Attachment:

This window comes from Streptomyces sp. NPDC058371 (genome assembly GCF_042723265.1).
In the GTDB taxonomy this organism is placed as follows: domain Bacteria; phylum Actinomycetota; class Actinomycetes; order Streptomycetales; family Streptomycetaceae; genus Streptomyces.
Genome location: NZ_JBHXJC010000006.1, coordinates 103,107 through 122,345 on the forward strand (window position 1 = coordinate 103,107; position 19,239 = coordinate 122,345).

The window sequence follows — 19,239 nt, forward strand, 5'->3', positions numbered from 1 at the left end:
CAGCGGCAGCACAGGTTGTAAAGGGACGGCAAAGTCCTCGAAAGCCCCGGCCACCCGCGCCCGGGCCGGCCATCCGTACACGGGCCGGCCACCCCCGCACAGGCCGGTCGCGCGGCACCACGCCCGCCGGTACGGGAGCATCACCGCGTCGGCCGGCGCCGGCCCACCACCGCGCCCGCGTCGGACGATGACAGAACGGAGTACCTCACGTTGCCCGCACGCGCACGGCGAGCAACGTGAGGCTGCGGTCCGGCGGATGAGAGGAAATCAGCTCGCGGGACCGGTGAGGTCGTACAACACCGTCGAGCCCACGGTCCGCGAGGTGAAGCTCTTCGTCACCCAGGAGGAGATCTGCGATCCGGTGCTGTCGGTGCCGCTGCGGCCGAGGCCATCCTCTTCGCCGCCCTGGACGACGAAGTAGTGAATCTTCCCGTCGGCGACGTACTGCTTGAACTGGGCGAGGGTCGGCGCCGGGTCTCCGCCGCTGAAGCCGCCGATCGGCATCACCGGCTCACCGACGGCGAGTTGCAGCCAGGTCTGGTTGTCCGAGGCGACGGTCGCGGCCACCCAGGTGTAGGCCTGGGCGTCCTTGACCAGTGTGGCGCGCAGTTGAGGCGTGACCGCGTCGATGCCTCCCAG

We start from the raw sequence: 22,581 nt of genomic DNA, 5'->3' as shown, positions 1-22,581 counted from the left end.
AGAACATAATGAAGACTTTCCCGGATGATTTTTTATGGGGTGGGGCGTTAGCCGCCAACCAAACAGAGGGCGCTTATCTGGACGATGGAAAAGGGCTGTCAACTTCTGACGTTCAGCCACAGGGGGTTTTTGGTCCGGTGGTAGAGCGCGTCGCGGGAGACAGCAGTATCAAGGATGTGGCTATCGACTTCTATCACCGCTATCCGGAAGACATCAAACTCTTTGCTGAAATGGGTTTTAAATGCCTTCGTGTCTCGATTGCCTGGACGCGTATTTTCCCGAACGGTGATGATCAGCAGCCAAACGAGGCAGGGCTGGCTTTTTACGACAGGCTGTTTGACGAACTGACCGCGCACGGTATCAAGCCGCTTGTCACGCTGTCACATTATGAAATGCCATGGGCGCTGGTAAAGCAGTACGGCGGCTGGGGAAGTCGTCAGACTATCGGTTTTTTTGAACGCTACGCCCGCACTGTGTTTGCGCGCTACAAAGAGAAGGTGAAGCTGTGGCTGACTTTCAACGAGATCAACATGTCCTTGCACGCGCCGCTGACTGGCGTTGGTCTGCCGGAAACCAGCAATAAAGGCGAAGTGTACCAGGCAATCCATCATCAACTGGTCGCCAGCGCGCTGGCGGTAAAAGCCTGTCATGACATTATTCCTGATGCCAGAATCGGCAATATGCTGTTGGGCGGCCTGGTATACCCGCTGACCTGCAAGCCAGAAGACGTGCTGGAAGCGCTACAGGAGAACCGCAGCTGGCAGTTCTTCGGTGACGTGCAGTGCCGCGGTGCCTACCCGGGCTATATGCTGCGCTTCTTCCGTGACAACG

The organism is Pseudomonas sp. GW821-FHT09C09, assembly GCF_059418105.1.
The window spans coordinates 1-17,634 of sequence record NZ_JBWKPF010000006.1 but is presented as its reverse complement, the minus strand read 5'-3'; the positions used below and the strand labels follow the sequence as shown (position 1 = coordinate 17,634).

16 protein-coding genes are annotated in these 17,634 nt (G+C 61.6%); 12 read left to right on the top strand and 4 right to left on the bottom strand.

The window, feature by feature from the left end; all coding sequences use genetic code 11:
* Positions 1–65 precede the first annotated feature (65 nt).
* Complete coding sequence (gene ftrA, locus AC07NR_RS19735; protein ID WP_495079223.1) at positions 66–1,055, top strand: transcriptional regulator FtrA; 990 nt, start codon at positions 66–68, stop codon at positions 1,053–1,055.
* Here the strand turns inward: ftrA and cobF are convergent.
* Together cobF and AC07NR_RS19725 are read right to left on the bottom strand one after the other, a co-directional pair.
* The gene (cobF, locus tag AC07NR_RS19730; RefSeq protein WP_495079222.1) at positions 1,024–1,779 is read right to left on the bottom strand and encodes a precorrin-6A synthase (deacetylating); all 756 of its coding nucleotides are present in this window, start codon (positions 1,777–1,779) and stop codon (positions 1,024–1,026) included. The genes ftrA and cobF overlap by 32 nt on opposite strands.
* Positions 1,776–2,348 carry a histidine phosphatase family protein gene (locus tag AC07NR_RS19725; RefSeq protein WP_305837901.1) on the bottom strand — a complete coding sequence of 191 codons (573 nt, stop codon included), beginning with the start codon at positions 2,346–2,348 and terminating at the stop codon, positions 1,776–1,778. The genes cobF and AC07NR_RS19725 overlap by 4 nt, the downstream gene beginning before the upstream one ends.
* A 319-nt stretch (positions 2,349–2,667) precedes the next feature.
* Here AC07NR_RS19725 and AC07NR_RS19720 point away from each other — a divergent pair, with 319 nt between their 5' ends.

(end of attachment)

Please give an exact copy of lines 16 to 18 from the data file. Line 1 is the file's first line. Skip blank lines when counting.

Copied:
* The gene (cobF, locus tag AC07NR_RS19730; RefSeq protein WP_495079222.1) at positions 1,024–1,779 is read right to left on the bottom strand and encodes a precorrin-6A synthase (deacetylating); all 756 of its coding nucleotides are present in this window, start codon (positions 1,777–1,779) and stop codon (positions 1,024–1,026) included. The genes ftrA and cobF overlap by 32 nt on opposite strands.
* Positions 1,776–2,348 carry a histidine phosphatase family protein gene (locus tag AC07NR_RS19725; RefSeq protein WP_305837901.1) on the bottom strand — a complete coding sequence of 191 codons (573 nt, stop codon included), beginning with the start codon at positions 2,346–2,348 and terminating at the stop codon, positions 1,776–1,778. The genes cobF and AC07NR_RS19725 overlap by 4 nt, the downstream gene beginning before the upstream one ends.
* A 319-nt stretch (positions 2,349–2,667) precedes the next feature.